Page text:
Donna Brazile

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Donna Brazile
Donna Brazile 1.JPG
Vice Chairwoman of the
Democratic National Committee
Incumbent
Assumed office
January 21, 2009
Chair Tim Kaine
Debbie Wasserman Schultz
Chairwoman of the Democratic National Committee
Acting
In office
April 5, 2011 – May 4, 2011
Preceded by Tim Kaine
Succeeded by Debbie Wasserman Schultz
Member of the board of directors of the Louisiana Recovery Authority
In office
October 18, 2005 – January 21, 2009
Governor Kathleen Blanco
Bobby Jindal
Personal details
Born (1959-12-15) December 15, 1959 (age 54)
Kenner, Louisiana
Nationality United States
Political party Democratic Party
Residence Washington, D. C.
Occupation Political strategist
Religion Roman Catholic[1]
Website Brazile & Associates

Donna Brazile (born December 15, 1959)[2] is an American author, academic, and political analyst who is Vice Chairwoman of the Democratic National Committee. She was the first African American to direct a major presidential campaign, acting as campaign manager for Al Gore in 2000. She briefly served as interim Chair for the DNC in the spring of 2011. She has also made several TV appearances as herself in the TV Drama The Good Wife

Education[edit]

Donna Brazile earned a bachelor's degree in industrial psychology from Louisiana State University in 1981, and is a Fellow at the Institute of Politics at Harvard University’s John F. Kennedy School of Government.

Early life[edit]

Brazile was born in Kenner, Louisiana, to Lionel and Jean Brazile, the third of nine children. She became interested in politics at the age of nine when a local candidate for office promised to build a neighborhood playground. She participated in a TRIO Upward Bound program while in high school. After graduating from Louisiana State University, Brazile worked for several advocacy groups in Washington, D.C., and was instrumental in the successful campaign to make Martin Luther King, Jr.'s birthday a federal holiday.

Political strategist[edit]

Brazile has worked on several presidential campaigns for Democratic candidates, including Jimmy CarterWalter Mondale in 1976 and 1980, Jesse Jackson in 1984, Walter Mondale–Geraldine Ferraro in 1984, and for Richard Gephardt in the 1988 Democratic primary.

After Gephardt lost the primary in 1988, Brazile served as deputy field director of the Michael Dukakis general election campaign. On October 20, 1988, she made headlines by telling a group of reporters that George H. W. Bush needed to "fess up" about unsubstantiated rumors of an extramarital affair.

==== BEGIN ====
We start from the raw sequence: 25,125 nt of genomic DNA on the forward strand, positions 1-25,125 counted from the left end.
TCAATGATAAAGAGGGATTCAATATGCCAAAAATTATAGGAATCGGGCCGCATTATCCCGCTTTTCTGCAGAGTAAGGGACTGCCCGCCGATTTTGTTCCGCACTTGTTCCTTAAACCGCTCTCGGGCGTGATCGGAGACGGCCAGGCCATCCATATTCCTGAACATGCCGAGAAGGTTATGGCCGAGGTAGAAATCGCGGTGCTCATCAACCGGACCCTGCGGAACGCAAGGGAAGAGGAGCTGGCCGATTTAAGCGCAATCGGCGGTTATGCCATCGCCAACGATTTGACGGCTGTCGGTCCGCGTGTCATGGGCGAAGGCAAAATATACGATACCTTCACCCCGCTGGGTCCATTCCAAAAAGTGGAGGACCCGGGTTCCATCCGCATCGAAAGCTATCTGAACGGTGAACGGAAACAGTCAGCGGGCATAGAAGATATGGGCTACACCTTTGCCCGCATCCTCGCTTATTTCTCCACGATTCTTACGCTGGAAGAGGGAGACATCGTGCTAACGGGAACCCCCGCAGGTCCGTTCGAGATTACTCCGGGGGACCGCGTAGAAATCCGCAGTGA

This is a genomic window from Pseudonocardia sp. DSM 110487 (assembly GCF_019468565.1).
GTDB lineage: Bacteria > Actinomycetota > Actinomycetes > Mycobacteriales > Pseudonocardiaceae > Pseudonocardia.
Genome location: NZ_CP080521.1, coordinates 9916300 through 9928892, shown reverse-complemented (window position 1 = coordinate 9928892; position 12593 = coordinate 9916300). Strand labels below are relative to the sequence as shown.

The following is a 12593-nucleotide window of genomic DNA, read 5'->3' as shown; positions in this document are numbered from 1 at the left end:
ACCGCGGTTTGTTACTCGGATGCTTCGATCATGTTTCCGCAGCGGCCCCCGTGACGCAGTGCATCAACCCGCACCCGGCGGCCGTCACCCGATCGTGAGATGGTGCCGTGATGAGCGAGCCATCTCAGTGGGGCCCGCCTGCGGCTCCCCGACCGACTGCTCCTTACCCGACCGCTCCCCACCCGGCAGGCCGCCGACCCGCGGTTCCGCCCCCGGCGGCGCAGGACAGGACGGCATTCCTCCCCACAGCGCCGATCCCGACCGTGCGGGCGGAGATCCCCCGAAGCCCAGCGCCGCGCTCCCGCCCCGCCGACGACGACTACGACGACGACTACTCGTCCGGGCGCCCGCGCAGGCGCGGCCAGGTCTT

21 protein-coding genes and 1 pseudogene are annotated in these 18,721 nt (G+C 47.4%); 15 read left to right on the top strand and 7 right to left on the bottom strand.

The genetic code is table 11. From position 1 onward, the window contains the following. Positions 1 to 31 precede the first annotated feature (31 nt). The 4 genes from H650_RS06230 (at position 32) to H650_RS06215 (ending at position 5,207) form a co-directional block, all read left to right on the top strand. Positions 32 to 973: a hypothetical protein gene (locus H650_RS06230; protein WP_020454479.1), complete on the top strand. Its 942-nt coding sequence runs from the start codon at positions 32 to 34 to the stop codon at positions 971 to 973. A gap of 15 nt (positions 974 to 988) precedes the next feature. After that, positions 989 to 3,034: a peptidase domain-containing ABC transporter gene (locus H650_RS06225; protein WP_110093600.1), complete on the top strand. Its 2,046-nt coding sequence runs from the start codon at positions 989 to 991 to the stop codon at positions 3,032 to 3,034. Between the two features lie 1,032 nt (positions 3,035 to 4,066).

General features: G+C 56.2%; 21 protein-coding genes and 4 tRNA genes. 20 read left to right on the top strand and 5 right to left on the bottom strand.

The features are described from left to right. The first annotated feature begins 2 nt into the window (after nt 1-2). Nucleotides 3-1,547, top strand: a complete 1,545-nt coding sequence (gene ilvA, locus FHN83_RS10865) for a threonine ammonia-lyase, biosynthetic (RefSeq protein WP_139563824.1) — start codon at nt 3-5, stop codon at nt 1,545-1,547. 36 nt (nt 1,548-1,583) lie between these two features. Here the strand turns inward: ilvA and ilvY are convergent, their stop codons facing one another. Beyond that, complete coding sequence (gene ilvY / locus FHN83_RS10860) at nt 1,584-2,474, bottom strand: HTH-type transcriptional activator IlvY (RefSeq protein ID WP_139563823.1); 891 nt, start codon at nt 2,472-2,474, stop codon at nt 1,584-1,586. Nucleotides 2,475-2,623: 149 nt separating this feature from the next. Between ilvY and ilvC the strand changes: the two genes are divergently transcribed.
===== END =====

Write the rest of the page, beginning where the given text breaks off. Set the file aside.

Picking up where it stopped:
Said Brazile, "The American people have every right to know if Barbara Bush will share that bed with him in the White House."[3] The Dukakis campaign immediately disavowed her remarks and Dukakis fired her from his campaign staff shortly after the story broke.[4] Four years later, the same issue, the relationship of George H.W. Bush and Jennifer Fitzgerald, would be briefly rehashed during the 1992 campaign against Bill Clinton, who had his own extramarital affair rumors.

In the 1990s, Brazile served as Chief of Staff and Press Secretary to Congressional Delegate Eleanor Holmes Norton of the District of Columbia, where she helped guide the District's budget and local legislation on Capitol Hill. She also served as an advisor for Bill Clinton's campaign for the presidency in 1992 and for re-election in 1996.

In 1999, Brazile was appointed deputy campaign manager and was later promoted to campaign manager of the 2000 presidential campaign of Vice-President Al Gore, becoming the first African-American woman to manage a presidential campaign.

Democratic National Committee service[edit]

After the post-election fight over votes in the 2000 United States presidential election in Florida, Brazile was appointed Chair of the Democratic National Committee's Voting Rights Institute. In the 2008 election, she served as a superdelegate for her work for Bill Clinton and Al Gore.

As a delegate for the Democratic National Convention, Brazile consistently refrained from declaring her preferred Democratic presidential candidate. In an interview with political satirist Stephen Colbert, Brazile stated, "Look, I'm a woman, so I like Hillary. I'm black; I like Obama. But I'm also grumpy, so I like John McCain."[5]